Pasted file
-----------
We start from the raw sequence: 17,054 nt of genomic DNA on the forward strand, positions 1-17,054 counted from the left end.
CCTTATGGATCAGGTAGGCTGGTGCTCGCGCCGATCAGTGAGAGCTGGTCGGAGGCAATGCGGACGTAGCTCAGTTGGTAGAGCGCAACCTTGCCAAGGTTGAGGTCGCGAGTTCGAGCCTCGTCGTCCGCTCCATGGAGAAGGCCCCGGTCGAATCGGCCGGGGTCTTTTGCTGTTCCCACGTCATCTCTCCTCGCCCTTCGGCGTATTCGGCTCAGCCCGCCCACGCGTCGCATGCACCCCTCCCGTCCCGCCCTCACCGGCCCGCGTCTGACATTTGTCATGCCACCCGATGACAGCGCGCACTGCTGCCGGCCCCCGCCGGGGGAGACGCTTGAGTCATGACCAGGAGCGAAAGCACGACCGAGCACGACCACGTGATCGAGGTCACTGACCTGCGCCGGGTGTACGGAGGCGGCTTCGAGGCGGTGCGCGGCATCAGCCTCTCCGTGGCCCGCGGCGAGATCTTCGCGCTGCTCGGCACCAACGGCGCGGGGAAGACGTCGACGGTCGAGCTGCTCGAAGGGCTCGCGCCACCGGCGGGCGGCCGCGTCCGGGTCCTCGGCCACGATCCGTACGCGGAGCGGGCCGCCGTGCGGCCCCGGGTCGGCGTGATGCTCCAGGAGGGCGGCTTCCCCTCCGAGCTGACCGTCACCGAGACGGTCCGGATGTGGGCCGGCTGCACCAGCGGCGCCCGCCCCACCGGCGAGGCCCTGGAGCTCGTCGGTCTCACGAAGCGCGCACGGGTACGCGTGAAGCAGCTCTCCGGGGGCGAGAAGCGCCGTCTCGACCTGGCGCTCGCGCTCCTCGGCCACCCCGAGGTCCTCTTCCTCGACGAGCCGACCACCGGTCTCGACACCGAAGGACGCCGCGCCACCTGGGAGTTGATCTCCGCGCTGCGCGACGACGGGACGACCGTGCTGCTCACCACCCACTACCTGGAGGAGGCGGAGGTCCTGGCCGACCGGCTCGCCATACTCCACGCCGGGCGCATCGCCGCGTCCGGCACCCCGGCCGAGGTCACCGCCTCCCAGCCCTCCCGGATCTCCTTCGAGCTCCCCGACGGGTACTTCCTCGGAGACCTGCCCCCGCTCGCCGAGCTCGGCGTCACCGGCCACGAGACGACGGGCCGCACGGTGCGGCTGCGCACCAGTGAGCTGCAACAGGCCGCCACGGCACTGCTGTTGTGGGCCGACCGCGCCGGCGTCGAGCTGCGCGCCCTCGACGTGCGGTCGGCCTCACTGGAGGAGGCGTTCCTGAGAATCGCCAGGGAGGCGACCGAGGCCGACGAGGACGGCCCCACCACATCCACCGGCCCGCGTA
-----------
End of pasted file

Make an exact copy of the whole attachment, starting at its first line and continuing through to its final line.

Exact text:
We start from the raw sequence: 17,054 nt of genomic DNA on the forward strand, positions 1-17,054 counted from the left end.
CCTTATGGATCAGGTAGGCTGGTGCTCGCGCCGATCAGTGAGAGCTGGTCGGAGGCAATGCGGACGTAGCTCAGTTGGTAGAGCGCAACCTTGCCAAGGTTGAGGTCGCGAGTTCGAGCCTCGTCGTCCGCTCCATGGAGAAGGCCCCGGTCGAATCGGCCGGGGTCTTTTGCTGTTCCCACGTCATCTCTCCTCGCCCTTCGGCGTATTCGGCTCAGCCCGCCCACGCGTCGCATGCACCCCTCCCGTCCCGCCCTCACCGGCCCGCGTCTGACATTTGTCATGCCACCCGATGACAGCGCGCACTGCTGCCGGCCCCCGCCGGGGGAGACGCTTGAGTCATGACCAGGAGCGAAAGCACGACCGAGCACGACCACGTGATCGAGGTCACTGACCTGCGCCGGGTGTACGGAGGCGGCTTCGAGGCGGTGCGCGGCATCAGCCTCTCCGTGGCCCGCGGCGAGATCTTCGCGCTGCTCGGCACCAACGGCGCGGGGAAGACGTCGACGGTCGAGCTGCTCGAAGGGCTCGCGCCACCGGCGGGCGGCCGCGTCCGGGTCCTCGGCCACGATCCGTACGCGGAGCGGGCCGCCGTGCGGCCCCGGGTCGGCGTGATGCTCCAGGAGGGCGGCTTCCCCTCCGAGCTGACCGTCACCGAGACGGTCCGGATGTGGGCCGGCTGCACCAGCGGCGCCCGCCCCACCGGCGAGGCCCTGGAGCTCGTCGGTCTCACGAAGCGCGCACGGGTACGCGTGAAGCAGCTCTCCGGGGGCGAGAAGCGCCGTCTCGACCTGGCGCTCGCGCTCCTCGGCCACCCCGAGGTCCTCTTCCTCGACGAGCCGACCACCGGTCTCGACACCGAAGGACGCCGCGCCACCTGGGAGTTGATCTCCGCGCTGCGCGACGACGGGACGACCGTGCTGCTCACCACCCACTACCTGGAGGAGGCGGAGGTCCTGGCCGACCGGCTCGCCATACTCCACGCCGGGCGCATCGCCGCGTCCGGCACCCCGGCCGAGGTCACCGCCTCCCAGCCCTCCCGGATCTCCTTCGAGCTCCCCGACGGGTACTTCCTCGGAGACCTGCCCCCGCTCGCCGAGCTCGGCGTCACCGGCCACGAGACGACGGGCCGCACGGTGCGGCTGCGCACCAGTGAGCTGCAACAGGCCGCCACGGCACTGCTGTTGTGGGCCGACCGCGCCGGCGTCGAGCTGCGCGCCCTCGACGTGCGGTCGGCCTCACTGGAGGAGGCGTTCCTGAGAATCGCCAGGGAGGCGACCGAGGCCGACGAGGACGGCCCCACCACATCCACCGGCCCGCGTA